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  Wikipedia: WYSIWYG

Wikipedia: WYSIWYG
From Wikipedia, the free encyclopedia.

WYSIWYG (pronounced "whizzy-wig") is an acronym for What You See Is What You Get, and is used in computing to refer to the technology that makes sure the image seen on the screen corresponds to what is printed out on paper. Today this is expected for word processors but in other situations, like web (HTML) authoring, this is not always the case.


  • A description of a user interface that allows the user to view the end result while the document or graphic character is being created
  • Allows the user to concentrate entirely in how the content should appear, although having the trade-off of not have the results being easily fine-tuned
  • Also used to describe specifically a web-page creation program in which the user creates the webpage visually, while the program generates the HTML for it

Most programs, even Microsoft Office, are not WYSIWYG since printing and page formatting are still hidden from view.

Historical Notes

  • The phrase originated at Xerox PARC during the late 1970s when the first WYSIWYG editor, Bravo was created on the Alto. The Alto monitor (72 dpi) was designed so that one full page of text could be seen and then printed on the first laser printers. When the text was laid out on the screen 72 dpi font metric files were used, but when printed 300 dpi files were used -- thus you would occasionally find characters and words slightly off, a problem that continues to this day. (72 dpi, came from the standard of 72 "points" per inch used in the commercial printing industry.)
  • The researchers at PARC were simply reappropriating a popular catchphrase of the time originated by "Geraldine", a character on The Flip Wilson Show, (1970-1974). In addition to "What you see is what you get!", this character also popularized "The Devil made me do it!"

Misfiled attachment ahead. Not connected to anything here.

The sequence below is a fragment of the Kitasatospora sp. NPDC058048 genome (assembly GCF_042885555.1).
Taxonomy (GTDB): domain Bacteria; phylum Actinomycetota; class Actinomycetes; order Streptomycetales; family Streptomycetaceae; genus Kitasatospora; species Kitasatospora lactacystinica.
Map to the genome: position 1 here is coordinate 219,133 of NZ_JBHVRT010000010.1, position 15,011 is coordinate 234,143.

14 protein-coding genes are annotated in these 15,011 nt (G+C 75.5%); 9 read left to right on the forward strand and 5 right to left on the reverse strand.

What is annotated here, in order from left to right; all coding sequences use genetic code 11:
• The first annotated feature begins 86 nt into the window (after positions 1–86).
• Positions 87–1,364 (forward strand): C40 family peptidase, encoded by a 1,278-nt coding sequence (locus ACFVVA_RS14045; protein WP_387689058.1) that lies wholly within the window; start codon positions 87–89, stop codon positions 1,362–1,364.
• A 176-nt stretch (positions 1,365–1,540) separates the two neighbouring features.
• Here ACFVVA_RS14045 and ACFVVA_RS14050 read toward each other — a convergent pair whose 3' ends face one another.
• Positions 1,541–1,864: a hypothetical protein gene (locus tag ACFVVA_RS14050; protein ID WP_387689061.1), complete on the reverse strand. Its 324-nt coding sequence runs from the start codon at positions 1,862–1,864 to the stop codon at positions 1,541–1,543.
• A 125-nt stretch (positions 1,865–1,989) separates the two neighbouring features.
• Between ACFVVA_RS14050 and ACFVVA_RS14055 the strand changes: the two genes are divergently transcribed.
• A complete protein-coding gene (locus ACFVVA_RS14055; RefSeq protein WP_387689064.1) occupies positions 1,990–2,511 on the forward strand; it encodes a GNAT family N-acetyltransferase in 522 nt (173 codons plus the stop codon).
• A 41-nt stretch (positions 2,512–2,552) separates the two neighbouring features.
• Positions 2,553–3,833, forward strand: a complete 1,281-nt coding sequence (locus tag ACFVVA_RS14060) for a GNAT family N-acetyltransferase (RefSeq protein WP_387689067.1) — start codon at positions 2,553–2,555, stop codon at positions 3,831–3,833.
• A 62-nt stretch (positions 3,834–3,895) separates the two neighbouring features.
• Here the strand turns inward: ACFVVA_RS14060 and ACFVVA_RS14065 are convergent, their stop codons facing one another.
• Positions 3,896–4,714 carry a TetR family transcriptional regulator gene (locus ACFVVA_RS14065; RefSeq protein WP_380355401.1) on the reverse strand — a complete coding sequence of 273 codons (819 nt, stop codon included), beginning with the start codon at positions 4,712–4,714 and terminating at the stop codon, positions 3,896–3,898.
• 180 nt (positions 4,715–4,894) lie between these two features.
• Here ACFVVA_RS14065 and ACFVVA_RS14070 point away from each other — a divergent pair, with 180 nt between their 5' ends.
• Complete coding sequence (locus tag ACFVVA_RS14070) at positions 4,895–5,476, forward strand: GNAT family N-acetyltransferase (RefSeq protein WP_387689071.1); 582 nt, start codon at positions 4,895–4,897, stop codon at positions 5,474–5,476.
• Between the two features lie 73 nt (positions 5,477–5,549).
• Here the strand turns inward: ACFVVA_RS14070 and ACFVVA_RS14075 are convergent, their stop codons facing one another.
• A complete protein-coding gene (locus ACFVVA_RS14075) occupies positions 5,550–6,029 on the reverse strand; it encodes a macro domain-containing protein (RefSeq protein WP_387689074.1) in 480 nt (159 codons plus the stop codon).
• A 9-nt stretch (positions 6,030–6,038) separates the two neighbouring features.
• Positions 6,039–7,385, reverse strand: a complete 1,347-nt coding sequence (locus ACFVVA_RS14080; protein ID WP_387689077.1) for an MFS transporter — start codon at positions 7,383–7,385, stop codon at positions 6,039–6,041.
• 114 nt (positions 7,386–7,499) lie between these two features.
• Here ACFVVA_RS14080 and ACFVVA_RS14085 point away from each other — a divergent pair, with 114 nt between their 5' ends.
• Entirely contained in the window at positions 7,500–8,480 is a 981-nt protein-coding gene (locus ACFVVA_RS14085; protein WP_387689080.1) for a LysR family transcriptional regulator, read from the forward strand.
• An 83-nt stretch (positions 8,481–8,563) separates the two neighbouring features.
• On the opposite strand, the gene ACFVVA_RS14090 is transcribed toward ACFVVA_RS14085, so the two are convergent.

• The Apple Macintosh system was originally designed so that the screen resolution and the resolution of the dot-matrix printers sold by Apple were easily scaled: 72 dpi; for the screen and 144 for the printers. Thus, the on-screen output of programs such as MacWrite and MacPaint were easily translated to the printer output and allowed WYSIWYG. With the introduction of laser printers, with resolutions not even multiples of the screen resolution, true WYSIWYG vanished.

Related Acronyms

In order of increasing obscurity:

  • WYSIWYG - What You See Is What You Get (basic)
  • WYSIAYG - What You See Is All You Get (used by computer programmers who point out that a style of "heading" that refers to a specification of "Helvetica 15 bold" provides more useful information than a style of "Helvetica 15 bold" every time a heading is used)
  • WYSIAWYG - What You See Is Almost What You Get (most text editing programs)
  • WYSIWYM - What You See Is What You Mean (You see what best conveys the message)
  • WYSIMOLWYG - What You See Is More Or Less What You Get (another way of stating WYSIAWYG)
  • WYTYSIWYTYG - What You Think You See Is What You Think You Get (Pronounced Whit-iss-ee-whit-ig) (When a program claims to be WYSIWYG but isn't)
  • WYCIWYG - What You Create Is What You Get
  • WYCIWYG - What You Click Is What You Get
  • WYGIWYG - What You Get Is What You Get (an alternative approach to document formatting using markup languages—such as HTML—to define content and trusting the layout software to make it pretty enough)

External Links

What You See Is What You Get (still usually abbreviated WYSIWYG) is the name of an album by Chumbawamba. See: WYSIWYG (album)\n zh-cn:所见即所得 zh-tw:所見即所得


From Wikipedia, the free encyclopedia. 
Modified by Geona